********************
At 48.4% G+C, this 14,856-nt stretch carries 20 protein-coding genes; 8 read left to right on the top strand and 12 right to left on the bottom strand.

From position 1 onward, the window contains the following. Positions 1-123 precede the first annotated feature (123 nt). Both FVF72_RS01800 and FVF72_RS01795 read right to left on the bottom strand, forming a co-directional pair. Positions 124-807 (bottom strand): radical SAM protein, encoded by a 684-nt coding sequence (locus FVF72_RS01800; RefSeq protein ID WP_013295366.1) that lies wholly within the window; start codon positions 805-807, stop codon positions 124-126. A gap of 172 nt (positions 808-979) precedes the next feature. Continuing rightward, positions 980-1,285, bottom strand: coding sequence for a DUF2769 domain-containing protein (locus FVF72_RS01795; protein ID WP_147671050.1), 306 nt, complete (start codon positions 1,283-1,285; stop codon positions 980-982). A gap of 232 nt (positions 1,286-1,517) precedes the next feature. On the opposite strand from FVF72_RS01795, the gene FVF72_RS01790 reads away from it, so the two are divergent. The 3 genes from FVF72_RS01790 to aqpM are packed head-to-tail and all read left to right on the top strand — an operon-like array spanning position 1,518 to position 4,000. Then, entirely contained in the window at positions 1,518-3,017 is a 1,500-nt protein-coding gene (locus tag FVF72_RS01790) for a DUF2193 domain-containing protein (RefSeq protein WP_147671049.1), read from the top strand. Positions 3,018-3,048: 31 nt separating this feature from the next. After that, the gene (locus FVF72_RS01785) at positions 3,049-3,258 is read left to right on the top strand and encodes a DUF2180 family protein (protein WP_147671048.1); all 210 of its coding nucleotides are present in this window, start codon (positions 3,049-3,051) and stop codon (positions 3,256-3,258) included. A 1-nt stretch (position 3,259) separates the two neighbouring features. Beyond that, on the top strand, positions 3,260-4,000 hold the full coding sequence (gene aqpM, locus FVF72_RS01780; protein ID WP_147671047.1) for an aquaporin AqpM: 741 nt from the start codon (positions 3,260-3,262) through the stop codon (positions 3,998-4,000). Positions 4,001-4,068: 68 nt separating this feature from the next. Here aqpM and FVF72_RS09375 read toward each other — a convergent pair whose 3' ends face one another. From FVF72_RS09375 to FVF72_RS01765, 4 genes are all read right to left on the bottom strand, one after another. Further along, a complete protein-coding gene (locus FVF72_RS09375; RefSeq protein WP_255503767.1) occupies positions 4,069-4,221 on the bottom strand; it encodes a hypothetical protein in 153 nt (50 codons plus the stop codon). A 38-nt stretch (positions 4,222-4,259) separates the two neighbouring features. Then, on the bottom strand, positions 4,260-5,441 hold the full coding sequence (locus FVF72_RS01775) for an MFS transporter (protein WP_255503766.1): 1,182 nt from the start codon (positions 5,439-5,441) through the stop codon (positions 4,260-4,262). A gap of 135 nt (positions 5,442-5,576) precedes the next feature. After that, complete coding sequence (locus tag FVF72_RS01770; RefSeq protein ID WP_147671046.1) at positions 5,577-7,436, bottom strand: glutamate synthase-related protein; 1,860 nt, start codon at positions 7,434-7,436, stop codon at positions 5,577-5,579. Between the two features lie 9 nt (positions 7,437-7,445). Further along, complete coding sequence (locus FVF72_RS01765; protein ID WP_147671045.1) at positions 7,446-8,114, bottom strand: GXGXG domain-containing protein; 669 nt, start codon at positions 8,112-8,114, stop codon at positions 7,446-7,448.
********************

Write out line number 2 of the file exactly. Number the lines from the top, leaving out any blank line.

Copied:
From position 1 onward, the window contains the following. Positions 1-123 precede the first annotated feature (123 nt). Both FVF72_RS01800 and FVF72_RS01795 read right to left on the bottom strand, forming a co-directional pair. Positions 124-807 (bottom strand): radical SAM protein, encoded by a 684-nt coding sequence (locus FVF72_RS01800; RefSeq protein ID WP_013295366.1) that lies wholly within the window; start codon positions 805-807, stop codon positions 124-126. A gap of 172 nt (positions 808-979) precedes the next feature. Continuing rightward, positions 980-1,285, bottom strand: coding sequence for a DUF2769 domain-containing protein (locus FVF72_RS01795; protein ID WP_147671050.1), 306 nt, complete (start codon positions 1,283-1,285; stop codon positions 980-982). A gap of 232 nt (positions 1,286-1,517) precedes the next feature. On the opposite strand from FVF72_RS01795, the gene FVF72_RS01790 reads away from it, so the two are divergent. The 3 genes from FVF72_RS01790 to aqpM are packed head-to-tail and all read left to right on the top strand — an operon-like array spanning position 1,518 to position 4,000. Then, entirely contained in the window at positions 1,518-3,017 is a 1,500-nt protein-coding gene (locus tag FVF72_RS01790) for a DUF2193 domain-containing protein (RefSeq protein WP_147671049.1), read from the top strand. Positions 3,018-3,048: 31 nt separating this feature from the next. After that, the gene (locus FVF72_RS01785) at positions 3,049-3,258 is read left to right on the top strand and encodes a DUF2180 family protein (protein WP_147671048.1); all 210 of its coding nucleotides are present in this window, start codon (positions 3,049-3,051) and stop codon (positions 3,256-3,258) included. A 1-nt stretch (position 3,259) separates the two neighbouring features. Beyond that, on the top strand, positions 3,260-4,000 hold the full coding sequence (gene aqpM, locus FVF72_RS01780; protein ID WP_147671047.1) for an aquaporin AqpM: 741 nt from the start codon (positions 3,260-3,262) through the stop codon (positions 3,998-4,000). Positions 4,001-4,068: 68 nt separating this feature from the next. Here aqpM and FVF72_RS09375 read toward each other — a convergent pair whose 3' ends face one another. From FVF72_RS09375 to FVF72_RS01765, 4 genes are all read right to left on the bottom strand, one after another. Further along, a complete protein-coding gene (locus FVF72_RS09375; RefSeq protein WP_255503767.1) occupies positions 4,069-4,221 on the bottom strand; it encodes a hypothetical protein in 153 nt (50 codons plus the stop codon). A 38-nt stretch (positions 4,222-4,259) separates the two neighbouring features. Then, on the bottom strand, positions 4,260-5,441 hold the full coding sequence (locus FVF72_RS01775) for an MFS transporter (protein WP_255503766.1): 1,182 nt from the start codon (positions 5,439-5,441) through the stop codon (positions 4,260-4,262). A gap of 135 nt (positions 5,442-5,576) precedes the next feature. After that, complete coding sequence (locus tag FVF72_RS01770; RefSeq protein ID WP_147671046.1) at positions 5,577-7,436, bottom strand: glutamate synthase-related protein; 1,860 nt, start codon at positions 7,434-7,436, stop codon at positions 5,577-5,579. Between the two features lie 9 nt (positions 7,437-7,445). Further along, complete coding sequence (locus FVF72_RS01765; protein ID WP_147671045.1) at positions 7,446-8,114, bottom strand: GXGXG domain-containing protein; 669 nt, start codon at positions 8,112-8,114, stop codon at positions 7,446-7,448.